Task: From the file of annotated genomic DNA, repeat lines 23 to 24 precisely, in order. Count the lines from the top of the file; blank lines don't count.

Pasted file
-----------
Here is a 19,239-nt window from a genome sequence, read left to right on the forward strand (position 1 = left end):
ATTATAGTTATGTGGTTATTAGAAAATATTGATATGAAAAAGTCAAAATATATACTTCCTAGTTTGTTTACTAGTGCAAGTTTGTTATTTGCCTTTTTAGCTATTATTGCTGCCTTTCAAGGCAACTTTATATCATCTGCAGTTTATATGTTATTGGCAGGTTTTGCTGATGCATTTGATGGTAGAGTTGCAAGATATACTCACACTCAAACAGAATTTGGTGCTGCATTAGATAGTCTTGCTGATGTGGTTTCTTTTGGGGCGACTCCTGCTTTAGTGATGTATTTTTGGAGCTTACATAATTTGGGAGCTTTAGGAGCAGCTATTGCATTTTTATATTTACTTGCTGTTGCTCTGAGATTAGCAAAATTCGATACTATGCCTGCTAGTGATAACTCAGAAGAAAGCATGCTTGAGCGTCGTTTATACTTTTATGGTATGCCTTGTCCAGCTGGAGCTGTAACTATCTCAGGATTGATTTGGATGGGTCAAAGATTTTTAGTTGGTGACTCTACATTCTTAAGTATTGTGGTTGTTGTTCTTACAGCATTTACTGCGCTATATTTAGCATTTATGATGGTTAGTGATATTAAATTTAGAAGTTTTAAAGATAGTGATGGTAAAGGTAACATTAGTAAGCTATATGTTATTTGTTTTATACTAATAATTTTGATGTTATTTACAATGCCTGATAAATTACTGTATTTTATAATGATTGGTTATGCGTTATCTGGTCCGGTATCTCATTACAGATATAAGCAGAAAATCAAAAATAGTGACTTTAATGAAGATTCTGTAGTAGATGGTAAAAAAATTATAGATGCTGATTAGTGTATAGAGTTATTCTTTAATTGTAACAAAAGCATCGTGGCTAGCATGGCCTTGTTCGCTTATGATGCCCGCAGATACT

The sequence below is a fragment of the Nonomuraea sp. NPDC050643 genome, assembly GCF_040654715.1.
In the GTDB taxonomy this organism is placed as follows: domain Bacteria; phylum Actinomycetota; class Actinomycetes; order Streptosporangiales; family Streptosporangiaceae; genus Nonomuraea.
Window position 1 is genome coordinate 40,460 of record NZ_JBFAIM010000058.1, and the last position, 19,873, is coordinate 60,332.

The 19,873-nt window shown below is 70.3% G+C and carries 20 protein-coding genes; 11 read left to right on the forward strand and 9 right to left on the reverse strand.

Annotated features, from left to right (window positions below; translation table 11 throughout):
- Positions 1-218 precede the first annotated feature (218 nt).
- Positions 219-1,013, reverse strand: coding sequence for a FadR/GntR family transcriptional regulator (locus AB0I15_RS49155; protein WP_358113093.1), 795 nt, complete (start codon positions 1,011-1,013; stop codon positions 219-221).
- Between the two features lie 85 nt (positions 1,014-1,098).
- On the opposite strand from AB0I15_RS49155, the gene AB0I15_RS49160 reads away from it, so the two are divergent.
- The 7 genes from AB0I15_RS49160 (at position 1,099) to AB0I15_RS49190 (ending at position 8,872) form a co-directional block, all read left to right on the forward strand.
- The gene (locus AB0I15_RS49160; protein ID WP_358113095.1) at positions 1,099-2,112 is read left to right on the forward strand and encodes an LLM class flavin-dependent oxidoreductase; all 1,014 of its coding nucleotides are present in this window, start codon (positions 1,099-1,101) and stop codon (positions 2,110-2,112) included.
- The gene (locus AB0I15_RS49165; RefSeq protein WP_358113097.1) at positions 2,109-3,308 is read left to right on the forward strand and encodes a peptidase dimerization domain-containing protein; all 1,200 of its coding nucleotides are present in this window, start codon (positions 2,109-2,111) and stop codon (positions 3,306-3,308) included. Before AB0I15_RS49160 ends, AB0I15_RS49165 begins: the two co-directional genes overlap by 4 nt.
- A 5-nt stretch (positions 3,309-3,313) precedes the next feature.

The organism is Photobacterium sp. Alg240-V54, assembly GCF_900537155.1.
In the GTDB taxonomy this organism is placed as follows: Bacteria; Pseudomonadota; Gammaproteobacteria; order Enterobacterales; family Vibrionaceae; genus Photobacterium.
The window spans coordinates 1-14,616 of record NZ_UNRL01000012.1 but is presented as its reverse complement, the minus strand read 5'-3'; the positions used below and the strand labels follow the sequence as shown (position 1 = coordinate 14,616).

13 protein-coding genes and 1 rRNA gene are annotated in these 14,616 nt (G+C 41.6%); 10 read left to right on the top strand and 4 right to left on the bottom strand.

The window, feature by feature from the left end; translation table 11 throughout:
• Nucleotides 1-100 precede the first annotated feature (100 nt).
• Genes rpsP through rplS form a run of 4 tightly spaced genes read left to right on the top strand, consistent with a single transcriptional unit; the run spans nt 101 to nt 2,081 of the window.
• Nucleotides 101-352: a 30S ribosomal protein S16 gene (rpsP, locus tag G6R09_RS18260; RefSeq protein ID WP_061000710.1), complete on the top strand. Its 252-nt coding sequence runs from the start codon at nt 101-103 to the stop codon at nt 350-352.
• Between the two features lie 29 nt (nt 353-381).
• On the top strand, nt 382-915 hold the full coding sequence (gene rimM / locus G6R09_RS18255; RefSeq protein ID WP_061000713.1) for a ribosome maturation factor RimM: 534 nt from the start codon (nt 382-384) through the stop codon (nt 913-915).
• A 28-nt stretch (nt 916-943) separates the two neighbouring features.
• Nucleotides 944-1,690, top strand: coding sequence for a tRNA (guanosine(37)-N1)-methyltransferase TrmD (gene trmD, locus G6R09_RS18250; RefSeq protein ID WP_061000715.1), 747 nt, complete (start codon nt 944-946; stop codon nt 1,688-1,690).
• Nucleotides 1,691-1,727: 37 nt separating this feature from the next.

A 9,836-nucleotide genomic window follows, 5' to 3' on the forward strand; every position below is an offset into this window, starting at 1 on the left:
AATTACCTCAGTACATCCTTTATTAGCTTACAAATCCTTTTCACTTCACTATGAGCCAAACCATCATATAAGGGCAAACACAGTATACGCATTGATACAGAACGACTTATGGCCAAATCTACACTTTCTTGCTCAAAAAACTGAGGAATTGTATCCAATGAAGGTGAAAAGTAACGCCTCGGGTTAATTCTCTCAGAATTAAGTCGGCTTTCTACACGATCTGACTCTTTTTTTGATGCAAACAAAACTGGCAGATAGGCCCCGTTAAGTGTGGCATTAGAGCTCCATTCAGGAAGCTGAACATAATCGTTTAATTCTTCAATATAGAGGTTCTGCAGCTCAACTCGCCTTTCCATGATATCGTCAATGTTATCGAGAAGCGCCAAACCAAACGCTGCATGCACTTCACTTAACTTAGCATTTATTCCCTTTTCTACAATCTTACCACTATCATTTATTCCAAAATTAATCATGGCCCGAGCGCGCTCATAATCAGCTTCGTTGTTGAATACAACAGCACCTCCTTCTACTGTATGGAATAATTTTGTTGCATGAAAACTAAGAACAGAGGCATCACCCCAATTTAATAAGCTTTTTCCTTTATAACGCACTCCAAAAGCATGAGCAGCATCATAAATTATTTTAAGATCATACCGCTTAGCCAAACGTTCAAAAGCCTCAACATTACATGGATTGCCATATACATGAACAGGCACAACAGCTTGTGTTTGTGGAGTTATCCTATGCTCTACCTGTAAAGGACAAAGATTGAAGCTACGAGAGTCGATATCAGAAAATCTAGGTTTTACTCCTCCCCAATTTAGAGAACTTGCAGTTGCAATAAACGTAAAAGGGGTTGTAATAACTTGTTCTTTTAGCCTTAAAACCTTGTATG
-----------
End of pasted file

• Nucleotides 101-352: a 30S ribosomal protein S16 gene (rpsP, locus tag G6R09_RS18260; RefSeq protein ID WP_061000710.1), complete on the top strand. Its 252-nt coding sequence runs from the start codon at nt 101-103 to the stop codon at nt 350-352.
• Between the two features lie 29 nt (nt 353-381).